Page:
The Government could nationalise private schools hit by the recession by turning them into state-funded academies, it has been reported.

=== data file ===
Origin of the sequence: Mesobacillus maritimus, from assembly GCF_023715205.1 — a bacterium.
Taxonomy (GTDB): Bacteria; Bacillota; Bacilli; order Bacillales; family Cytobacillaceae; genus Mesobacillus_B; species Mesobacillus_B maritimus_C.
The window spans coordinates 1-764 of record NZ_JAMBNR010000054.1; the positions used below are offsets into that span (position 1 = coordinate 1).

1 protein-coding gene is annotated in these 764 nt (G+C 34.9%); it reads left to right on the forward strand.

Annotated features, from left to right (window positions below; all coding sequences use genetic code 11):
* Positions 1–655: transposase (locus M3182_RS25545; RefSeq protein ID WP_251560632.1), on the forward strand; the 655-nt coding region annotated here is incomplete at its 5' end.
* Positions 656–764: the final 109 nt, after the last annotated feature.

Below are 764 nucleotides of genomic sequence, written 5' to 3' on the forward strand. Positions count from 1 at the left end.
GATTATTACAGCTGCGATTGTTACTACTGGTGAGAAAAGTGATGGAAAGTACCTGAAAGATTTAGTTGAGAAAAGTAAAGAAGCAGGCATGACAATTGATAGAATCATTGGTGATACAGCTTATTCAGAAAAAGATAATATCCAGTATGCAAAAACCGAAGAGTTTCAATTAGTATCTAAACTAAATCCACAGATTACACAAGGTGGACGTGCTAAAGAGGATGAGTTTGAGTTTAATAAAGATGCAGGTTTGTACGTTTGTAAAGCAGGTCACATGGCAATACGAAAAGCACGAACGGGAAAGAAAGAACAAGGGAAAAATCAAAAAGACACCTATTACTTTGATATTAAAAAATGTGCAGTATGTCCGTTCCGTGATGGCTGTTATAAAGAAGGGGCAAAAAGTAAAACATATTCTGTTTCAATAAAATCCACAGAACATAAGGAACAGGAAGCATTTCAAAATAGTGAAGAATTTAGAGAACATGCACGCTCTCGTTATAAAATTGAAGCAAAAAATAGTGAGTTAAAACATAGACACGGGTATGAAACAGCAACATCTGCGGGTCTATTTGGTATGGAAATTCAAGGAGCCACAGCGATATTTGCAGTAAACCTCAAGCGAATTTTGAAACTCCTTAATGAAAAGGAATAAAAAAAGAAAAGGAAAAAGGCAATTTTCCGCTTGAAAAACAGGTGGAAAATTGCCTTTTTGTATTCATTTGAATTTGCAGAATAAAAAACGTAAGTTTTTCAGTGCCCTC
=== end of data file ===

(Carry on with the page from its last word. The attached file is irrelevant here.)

Headteachers predict that fee-charging schools struggling in the current economic climate may join the scheme to combat the threat of closure. Jim Knight, the schools minister, told a newspaper that the Government would consider applications for academy status from fee-charging schools affected by the downturn in areas where there was demand for more school places. "The current economic situation might lead to a greater interest in the academies programme from independent schools. "We will continue to consider applications from independent schools in areas where there is a need for additional good secondary school places, and where that independent school becoming an academy can support this goal," he said. Some parents are deserting the private sector and it is thought that thousands of pupils may seek places at already stretched state schools this September, the newspaper said. Five private schools, including two in Bristol, have already joined the academies scheme and another is to follow in September. The scheme will allow private schools in England to convert to academy status by dropping fees and entry tests, promising to comply with the admissions code and teaching the core national curriculum, The Guardian said. They will gain state funding but retain more independence around employing staff and their wider curriculum than other state schools. Academy schools are semi-independent state schools set up with backing from private sponsors.(Ananova)